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Nationality or ethnicity with the definite article.

   An interesting discussion, this.

[Patricia M. Godfrey:]

>During my lifetime, native English
>speakers have become increasingly uncertain about the use of the
>definite article. Some naive speakers find something insulting and
>derogatory in its use; I was once practically accused of anti-Semitism
>for prefixing "the" to the word "Jews" where I felt idiom demanded it.

   I'm surprised they didn't also require you to say "Jewish people" instead
of "Jews" (without or without the article). I don't know why this nuance
exists; but I have certainly noticed it myself.
   I have also seen apparently serious advice on non-offensive (that is,
politically correct) language which suggests that it is all right to use certain
descriptions as an adjective, but not as a noun. I seem to recall reading an
Australian Government official style guide which made quite a point of this.
That is: "disabled people" but not "the disabled" - "people with a
is better still. And "the blind" is taboo; but "a blind person" marginally
better but not really acceptable, "a person with blindness" better still, "a
vision-impaired person" and "a person with a vision impairment" successively
even better still.
   It seems to have something to do with referring to something unpleasant or
distasteful or impairing as indirectly as possible. In more extreme cases, the
language seems to imply that the distasteful thing almost doesn't exist, but is
transmuted into "different abilities" or something similar. For example,
"people with special needs" - although I think that's been used in educational
contexts to refer to talented or genius students, as well as mentally disabled
ones. And even, I think with a tinge of irony or derision (at
politically-correct usage, not at disabled people), "differently-abled people".

>And of course there is the famous instance of Ukraine demanding that it
>not be called "the Ukraine" in English, because the Ukrainians thought
>that denoted less than sovereign status. (It doesn't of course; use or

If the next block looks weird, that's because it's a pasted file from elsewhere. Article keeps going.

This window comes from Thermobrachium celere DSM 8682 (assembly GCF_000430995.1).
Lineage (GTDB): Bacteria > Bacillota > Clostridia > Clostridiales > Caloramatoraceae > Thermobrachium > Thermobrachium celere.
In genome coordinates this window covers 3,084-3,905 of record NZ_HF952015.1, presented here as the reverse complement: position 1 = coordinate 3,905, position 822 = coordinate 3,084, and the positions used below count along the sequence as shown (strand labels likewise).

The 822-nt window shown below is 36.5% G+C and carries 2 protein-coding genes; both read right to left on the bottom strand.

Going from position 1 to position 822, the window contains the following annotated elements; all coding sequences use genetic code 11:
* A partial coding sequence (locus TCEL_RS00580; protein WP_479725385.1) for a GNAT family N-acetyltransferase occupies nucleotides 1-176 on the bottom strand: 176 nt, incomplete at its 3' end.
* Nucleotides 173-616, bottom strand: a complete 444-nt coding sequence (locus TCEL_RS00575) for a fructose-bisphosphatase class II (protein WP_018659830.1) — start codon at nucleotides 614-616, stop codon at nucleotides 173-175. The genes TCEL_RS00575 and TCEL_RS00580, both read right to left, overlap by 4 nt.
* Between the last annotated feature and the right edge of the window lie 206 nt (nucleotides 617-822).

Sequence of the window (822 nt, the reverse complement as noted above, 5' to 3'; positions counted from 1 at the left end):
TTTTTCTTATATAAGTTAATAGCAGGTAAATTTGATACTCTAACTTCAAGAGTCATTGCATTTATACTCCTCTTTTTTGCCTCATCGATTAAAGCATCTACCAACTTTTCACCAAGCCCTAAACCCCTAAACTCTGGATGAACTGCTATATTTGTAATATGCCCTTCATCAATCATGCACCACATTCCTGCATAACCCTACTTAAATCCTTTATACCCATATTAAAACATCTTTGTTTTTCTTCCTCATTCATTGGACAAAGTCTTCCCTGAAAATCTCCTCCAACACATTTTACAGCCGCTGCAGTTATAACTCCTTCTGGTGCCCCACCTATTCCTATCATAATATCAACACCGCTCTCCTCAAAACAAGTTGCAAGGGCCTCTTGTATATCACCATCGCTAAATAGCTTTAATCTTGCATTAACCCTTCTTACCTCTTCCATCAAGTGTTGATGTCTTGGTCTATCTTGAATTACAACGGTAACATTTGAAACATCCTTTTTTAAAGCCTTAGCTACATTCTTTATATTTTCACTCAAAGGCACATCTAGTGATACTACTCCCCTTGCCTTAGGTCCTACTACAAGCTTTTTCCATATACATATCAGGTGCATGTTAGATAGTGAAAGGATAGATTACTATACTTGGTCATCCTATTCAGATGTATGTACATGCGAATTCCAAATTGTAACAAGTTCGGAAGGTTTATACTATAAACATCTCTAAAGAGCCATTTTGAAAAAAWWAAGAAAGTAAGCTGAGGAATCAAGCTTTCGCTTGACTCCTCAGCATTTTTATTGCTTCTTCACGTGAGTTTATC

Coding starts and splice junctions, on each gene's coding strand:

>omission of the definite article before the name of a geopolitical
>entity has nothing to do with the rank of the entity and everything to
>do with the morphology of its name.)

   I hadn't heard about the Ukraine incident. But this does bring to a mind a
question I've puzzled over for many years, but never read a satisfactory answer
(or any answer at all) to: namely, why do so many people say "the Ukraine", "the
Argentine", "the Lebanon", "the Gambia", "the Congo", and
"the Sudan" (and
possibly a few others I can't think of at the moment). No-one ever says "the
France" or "the Libya", and so on for most countries. (They *do* say "the
or "the United States"; but I imagine that the reason for this is that this name
sounds a little generic: more like a description or title of a country (albeit a
formal one) rather than a real name - sort of like saying "the President"
instead of "Mr. Bush", or "the Prime Minister" instead of "Mr. Howard"
(or "Mr.
Blair", etc.).)
   Does anyone know about this prefixing of "the" to the names of just a few
   And why is "the Philippines" plural? (I supppose being in the plural form
here will almost guarantee that it will be prefixed with the definite article.)

   And (going off at a bit of a tangent) why do so many people say "the
subcontinent" when referring to India, Pakistan, and nearby countries? I
understand that "subcontinent" is actually a geological term, referring to the
geological characteristics that the region has; and the people who use the term
are almost always referring to the countries politically, socially, or maybe
geographically, and are almost never in any way alluding to the geological
properties of the region.
   I find it faintly annoying, somehow, because it seems illogical. In using
"the subcontinent", they may in fact be alluding to real properties the area
has - but ones which are totally irrelevant to the context of what they are
   Am I overlooking something that does in fact justify the name in that

             Michael Edwards.